Irritable Bowel Syndrome
IBS or irritable bowel syndrome is one of the most debilitating body conditions that cause several troublesome symptoms and leave many people with chronic pain and discomfort. Making things worse, it is not well-understood, and most doctors cannot make a prompt diagnosis.
A recent study by the Katholieke Universiteit Leuven in Belgium may have uncovered the underlying cause of this intestinal disorder. According to the study, researchers have discovered similarities between how people with allergies react to food and how IBS patients experience abdominal pain and other common symptoms.
Researchers are confident that this discovery will open numerous doors to bring new treatments and be key to several therapies to ease symptoms and improve a patient’s lifestyle with IBS. The CDC’s statistical data shows that around 1 in 5 people deal with IBS and experience various symptoms, such as abdominal pain, cramping, altered bowel habits, alternative diarrhea and constipation, and bloating.
Gluten-free diets are proven to be effective for such patients and can provide symptomatic relief. According to a gastroenterologist team, people with IBS often experience symptoms after food poisoning, and opting for a gluten-free diet can help reduce the onset of symptoms.
Treating IBS like a food allergy?
In a recent study, scientists have injected mice with a stomach bug and an egg white protein to provoke an immune response. After subsiding the active inflammation, the egg white protein was again injected into the mice to see how their immune systems would react and if it had become sensitized to the protein.
The study concluded that the mice had inflammatory bowel syndrome, along with increased abdominal pain and digestive intolerance. Researchers then successfully unfolded several events related to the immune response that connects to the mast cells’ activation – after the digestion of egg white protein. More importantly, the stimulated immune response was noted only in the part of the large intestine infected by the stomach bug (disruptive bacteria), and it did not produce generalized symptoms.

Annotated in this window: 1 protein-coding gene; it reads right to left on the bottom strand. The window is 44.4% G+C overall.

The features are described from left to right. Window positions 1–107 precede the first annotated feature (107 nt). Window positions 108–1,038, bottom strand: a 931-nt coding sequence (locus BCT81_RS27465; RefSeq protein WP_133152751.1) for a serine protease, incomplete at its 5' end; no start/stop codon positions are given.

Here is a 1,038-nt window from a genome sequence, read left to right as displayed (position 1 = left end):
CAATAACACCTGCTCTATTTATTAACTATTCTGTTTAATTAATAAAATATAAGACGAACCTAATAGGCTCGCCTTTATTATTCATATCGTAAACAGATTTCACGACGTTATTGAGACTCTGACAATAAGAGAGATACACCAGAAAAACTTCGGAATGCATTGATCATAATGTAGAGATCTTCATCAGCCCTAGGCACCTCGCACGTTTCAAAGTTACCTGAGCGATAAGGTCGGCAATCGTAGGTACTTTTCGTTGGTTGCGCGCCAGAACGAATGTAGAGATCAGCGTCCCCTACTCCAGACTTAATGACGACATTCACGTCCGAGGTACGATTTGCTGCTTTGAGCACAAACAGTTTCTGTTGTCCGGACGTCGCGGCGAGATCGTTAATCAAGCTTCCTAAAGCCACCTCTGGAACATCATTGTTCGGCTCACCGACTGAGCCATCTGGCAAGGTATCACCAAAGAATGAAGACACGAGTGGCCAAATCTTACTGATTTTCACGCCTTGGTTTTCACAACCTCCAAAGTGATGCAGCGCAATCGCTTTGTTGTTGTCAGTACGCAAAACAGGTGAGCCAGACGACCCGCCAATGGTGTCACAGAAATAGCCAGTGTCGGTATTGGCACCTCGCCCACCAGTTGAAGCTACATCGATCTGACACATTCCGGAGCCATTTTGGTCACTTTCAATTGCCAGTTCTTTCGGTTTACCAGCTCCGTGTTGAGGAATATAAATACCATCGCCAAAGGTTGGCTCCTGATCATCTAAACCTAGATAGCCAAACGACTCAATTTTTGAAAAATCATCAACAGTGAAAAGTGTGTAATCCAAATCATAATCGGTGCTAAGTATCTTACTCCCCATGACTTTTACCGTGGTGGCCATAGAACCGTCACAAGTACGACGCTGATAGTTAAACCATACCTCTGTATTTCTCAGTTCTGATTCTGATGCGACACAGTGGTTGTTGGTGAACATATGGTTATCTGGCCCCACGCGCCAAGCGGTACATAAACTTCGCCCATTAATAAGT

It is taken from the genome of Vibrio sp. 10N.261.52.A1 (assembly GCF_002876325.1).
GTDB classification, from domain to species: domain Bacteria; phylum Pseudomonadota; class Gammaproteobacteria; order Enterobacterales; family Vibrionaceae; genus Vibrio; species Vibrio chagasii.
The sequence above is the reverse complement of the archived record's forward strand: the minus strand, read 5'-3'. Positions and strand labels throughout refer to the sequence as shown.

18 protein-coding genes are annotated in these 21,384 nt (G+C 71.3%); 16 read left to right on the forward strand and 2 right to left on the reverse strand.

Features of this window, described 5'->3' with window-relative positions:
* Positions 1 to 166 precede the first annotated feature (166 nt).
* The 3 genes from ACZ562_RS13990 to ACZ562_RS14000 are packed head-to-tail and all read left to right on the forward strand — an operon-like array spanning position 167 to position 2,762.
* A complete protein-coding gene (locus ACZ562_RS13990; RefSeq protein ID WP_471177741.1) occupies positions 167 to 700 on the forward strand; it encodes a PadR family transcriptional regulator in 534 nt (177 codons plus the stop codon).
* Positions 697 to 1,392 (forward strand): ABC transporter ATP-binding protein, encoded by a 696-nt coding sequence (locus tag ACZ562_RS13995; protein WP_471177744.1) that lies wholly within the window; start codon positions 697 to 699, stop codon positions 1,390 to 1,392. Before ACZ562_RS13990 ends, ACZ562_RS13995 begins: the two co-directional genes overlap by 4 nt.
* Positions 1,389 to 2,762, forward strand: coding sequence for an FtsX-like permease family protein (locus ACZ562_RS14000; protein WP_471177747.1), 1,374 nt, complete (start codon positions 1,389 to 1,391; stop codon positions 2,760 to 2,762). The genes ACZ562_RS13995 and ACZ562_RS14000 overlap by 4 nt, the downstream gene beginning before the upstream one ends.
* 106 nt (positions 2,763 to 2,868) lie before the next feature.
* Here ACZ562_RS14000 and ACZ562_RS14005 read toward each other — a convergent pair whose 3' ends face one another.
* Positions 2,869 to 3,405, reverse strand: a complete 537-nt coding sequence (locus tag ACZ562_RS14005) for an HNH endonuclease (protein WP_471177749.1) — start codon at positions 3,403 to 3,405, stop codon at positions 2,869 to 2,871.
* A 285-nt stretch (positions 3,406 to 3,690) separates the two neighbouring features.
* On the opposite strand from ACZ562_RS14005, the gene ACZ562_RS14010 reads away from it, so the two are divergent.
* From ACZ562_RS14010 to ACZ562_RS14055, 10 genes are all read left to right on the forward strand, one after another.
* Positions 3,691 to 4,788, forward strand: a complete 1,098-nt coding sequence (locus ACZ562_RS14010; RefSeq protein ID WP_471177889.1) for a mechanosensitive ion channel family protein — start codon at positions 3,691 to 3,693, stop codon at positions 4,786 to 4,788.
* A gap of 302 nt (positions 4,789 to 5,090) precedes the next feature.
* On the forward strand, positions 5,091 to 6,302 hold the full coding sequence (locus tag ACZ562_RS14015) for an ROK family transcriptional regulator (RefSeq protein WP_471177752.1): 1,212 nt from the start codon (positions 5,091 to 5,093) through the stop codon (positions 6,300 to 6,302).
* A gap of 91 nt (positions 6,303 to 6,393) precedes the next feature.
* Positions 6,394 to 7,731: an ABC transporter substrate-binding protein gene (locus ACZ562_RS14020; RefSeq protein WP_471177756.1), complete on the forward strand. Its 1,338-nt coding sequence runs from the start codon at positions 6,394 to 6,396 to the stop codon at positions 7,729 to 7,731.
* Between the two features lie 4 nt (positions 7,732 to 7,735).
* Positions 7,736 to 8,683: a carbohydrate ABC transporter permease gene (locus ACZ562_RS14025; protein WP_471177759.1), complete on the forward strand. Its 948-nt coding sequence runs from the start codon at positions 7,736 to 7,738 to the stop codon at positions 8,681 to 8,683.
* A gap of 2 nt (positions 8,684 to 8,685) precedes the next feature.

Scientists then experimented the same thing with 12 irritable bowel syndrome patients. They discovered that 10 out of 12 people reacted in almost the similar way as the mice. The findings also showed that treating such patients with anti-allergic medications resulted in a lot of symptomatic-improvement.
According to the study’s lead author, most physicians don’t take these patients seriously. The lack of an exaggerated immune response towards an allergen creates the argument that the issue is “all in the mind” of the patient and that they don’t have anything wrong with their gut. However, with these new findings, we have provided concrete evidence that IBS is a real disease that causes inflammation of the large intestine and often triggered by activation of mast cells secondary to a food allergen.
What causes mast cells’ activation is important to determine and understand the underlying phenomenon. It will also lead to the production of novel treatments and therapies that ease the disease’s troublesome symptoms and improve the living standard of a patient.